We also really liked the way these irons sounded – particularly the long irons. The cavity badge really works to enhance sound when you hit the sweet spots of these irons. It didn’t take us very long to get the hang of these irons and start sending missiles down the fairway.

Titleist 718 AP1 Selling Points

  • Hollow body design in the long irons
  • Undercut design in the short irons
  • Pre-worn leading edge
  • Custom tungsten weighting in each iron
  • Fairly thin top line for irons in this category

Ping G400 – Selling Points

  • Hydropearl finish
  • Co-molded, 3-piece cavity badge
  • Good stock shaft choices
  • Very easy to achieve adequate launch
  • They produce easy distance

Who are the Titleist 718 AP1 Irons for?

We don’t want to say that these irons are best for high handicappers and beginners because that would be less accurate than saying they are best for high handicappers who are serious about their game.

If you are casual about the game, play a few times a year or aren’t particularly concerned about breaking 100, don’t get these clubs. There are plenty of cheaper irons that would suit you better.

If however you are committed to getting better, the Titleist 718 AP1 irons will work great for you. They provide great distance and surprising short-game control.

The AP1 Family

If you are looking for even more forgiveness then the Titleist 716 AP1 irons would be a good choice. They too feature an undercut cavity but have more perimeter weighting than the Titleist 718 AP1 irons.

This will help preserve ball speed when you hit near the perimeter of the face as opposed to the sweet spot. The 716 AP1 irons also have a more noticeable cavity in the back at point of address.

You can actually see the sole jut out a bit more with the 716 irons which may be a welcome sight to beginners and high handicappers. However, in terms of distance the 716’s come up short of the Titleist 718 AP1 irons.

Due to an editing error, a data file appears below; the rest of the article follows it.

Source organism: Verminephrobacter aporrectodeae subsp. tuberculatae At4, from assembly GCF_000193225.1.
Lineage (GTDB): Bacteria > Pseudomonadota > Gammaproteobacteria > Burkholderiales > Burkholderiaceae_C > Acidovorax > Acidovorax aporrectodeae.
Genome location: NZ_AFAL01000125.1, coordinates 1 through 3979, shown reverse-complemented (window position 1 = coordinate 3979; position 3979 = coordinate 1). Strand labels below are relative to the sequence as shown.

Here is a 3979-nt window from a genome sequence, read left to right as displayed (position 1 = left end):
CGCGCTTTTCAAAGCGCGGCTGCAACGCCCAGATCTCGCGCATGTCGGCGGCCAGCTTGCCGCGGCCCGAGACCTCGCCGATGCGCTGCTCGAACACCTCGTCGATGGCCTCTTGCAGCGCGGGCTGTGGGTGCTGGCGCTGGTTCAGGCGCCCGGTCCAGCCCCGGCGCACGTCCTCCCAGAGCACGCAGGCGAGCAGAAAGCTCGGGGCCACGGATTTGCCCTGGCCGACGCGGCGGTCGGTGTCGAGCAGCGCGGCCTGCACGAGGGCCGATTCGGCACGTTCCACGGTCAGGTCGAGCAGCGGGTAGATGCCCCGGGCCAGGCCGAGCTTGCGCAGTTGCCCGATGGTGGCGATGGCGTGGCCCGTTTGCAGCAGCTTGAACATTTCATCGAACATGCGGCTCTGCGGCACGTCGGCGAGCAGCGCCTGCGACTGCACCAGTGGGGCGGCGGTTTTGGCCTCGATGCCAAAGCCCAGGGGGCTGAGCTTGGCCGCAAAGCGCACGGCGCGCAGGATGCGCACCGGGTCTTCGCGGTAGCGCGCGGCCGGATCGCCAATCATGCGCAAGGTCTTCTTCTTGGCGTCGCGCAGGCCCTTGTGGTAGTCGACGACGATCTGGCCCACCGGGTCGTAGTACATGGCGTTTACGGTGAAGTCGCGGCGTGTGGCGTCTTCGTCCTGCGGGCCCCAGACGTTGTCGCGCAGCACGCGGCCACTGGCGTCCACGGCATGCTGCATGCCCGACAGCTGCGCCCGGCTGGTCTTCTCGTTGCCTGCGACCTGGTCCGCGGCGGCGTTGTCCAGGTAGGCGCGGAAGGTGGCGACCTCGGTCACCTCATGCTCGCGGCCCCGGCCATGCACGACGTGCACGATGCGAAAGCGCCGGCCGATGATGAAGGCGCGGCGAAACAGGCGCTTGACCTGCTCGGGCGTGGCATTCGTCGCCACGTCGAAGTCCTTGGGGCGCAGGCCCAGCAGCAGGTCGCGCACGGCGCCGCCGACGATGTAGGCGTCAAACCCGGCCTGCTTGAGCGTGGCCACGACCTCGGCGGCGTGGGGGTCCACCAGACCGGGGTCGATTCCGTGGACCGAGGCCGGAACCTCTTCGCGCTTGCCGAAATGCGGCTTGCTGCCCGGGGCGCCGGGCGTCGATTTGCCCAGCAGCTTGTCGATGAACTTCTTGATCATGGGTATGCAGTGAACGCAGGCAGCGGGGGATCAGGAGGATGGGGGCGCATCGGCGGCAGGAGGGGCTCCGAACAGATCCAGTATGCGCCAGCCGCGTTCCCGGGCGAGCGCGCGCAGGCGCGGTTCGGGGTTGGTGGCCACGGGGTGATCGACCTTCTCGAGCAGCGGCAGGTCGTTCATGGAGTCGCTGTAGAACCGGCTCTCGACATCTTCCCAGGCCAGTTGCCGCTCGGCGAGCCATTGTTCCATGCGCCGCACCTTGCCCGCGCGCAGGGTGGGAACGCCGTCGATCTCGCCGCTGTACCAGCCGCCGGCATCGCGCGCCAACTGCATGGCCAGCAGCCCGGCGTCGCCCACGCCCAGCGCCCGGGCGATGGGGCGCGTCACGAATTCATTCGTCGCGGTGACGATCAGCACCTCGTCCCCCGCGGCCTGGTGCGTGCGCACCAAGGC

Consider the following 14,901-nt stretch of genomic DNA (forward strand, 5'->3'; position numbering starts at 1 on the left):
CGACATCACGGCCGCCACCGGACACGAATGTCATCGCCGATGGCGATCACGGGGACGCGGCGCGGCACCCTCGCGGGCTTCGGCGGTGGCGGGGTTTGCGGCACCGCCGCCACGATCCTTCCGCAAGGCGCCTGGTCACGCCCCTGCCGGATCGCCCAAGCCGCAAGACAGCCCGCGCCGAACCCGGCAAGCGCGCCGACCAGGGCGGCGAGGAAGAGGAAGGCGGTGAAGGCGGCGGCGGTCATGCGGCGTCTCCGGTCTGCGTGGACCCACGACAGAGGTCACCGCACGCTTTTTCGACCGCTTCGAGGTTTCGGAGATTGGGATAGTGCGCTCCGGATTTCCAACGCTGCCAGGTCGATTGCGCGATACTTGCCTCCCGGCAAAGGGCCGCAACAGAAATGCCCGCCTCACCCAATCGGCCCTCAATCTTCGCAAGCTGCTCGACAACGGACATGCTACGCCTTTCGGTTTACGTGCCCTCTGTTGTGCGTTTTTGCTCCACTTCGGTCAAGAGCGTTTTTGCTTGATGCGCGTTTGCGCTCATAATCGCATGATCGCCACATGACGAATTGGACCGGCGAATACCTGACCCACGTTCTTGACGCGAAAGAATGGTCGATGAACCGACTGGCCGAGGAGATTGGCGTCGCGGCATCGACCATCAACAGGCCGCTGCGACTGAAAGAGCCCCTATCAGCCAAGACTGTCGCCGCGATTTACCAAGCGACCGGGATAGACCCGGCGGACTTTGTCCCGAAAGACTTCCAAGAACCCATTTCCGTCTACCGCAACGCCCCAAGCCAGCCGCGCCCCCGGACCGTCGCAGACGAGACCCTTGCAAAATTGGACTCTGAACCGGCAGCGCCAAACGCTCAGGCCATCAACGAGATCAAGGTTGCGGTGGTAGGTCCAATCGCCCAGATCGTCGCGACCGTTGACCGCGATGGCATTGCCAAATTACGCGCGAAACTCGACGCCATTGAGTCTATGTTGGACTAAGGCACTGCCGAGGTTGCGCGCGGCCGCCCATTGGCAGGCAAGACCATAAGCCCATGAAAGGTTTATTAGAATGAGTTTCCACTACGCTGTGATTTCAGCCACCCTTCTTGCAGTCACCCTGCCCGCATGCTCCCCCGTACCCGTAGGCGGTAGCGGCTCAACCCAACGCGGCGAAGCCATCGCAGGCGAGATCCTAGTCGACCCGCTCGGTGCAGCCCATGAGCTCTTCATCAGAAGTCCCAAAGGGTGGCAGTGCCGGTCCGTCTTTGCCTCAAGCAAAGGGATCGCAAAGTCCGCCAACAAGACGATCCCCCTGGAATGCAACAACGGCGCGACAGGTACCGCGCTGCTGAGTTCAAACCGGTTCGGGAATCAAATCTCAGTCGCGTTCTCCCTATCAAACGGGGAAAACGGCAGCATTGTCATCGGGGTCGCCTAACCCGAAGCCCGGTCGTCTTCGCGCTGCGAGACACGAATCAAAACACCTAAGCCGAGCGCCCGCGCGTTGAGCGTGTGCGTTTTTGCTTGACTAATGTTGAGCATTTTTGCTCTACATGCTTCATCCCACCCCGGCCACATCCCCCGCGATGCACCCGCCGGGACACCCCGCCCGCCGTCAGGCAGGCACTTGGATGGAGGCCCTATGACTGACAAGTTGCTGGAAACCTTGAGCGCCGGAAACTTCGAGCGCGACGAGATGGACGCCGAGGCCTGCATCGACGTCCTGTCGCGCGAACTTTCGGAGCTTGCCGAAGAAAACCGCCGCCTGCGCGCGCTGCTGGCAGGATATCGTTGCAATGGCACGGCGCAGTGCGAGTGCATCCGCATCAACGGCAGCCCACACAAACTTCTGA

The lack of a hollow body design in the long irons make the 716’s consistently shorter than the Titleist 718 AP1’s.

Distance: 94/100

Accuracy: 97/100

Forgiveness: 94/100

Feel & Control: 94/100

Overall Score: 96/100

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Who Are The Ping G400 Irons for?

The Ping G400 irons are certainly for players still in the high handicap range. However, after our testing we felt that the kind of player who would get the best use out of these irons is the player who is primed to make the leap into the mid handicap range as they offer better short game performance than you might expect from a game-improvement set of irons.

These are great irons for anyone who is just learning how to work the ball from side-to-side. They allow for such workability but flatten the learning curve at the same time with their mid-size heads.

The G Family of Irons

The G series of irons from Ping also includes the G425 which features variable face thickness architecture which makes it forgiving enough for mid handicappers. The G425 has more of a players performance iron profile though.

Like the G400 irons, the G425 irons have a 14-4 grade stainless steel face design. This material also helps to launch the ball high in the air and produces adequate distance for high to mid handicap players.

Then there are the Ping G710 which are exceptionally forgiving with a longer blade length than the G400’s. The G710’s also feature variable face thickness and a nice maraging steel face. The maraging steel is an incredibly thin yet strong type of steel that allows the faces of these irons to flex and rebound.

The Ping G710 irons would also be a great fit for anyone with slow to moderate swings speeds. Plus, the black finish looks really cool.

Distance: 97/100

Accuracy: 96/100

Forgiveness: 95/100

Feel and Control: 96/100

Overall Score: 96/100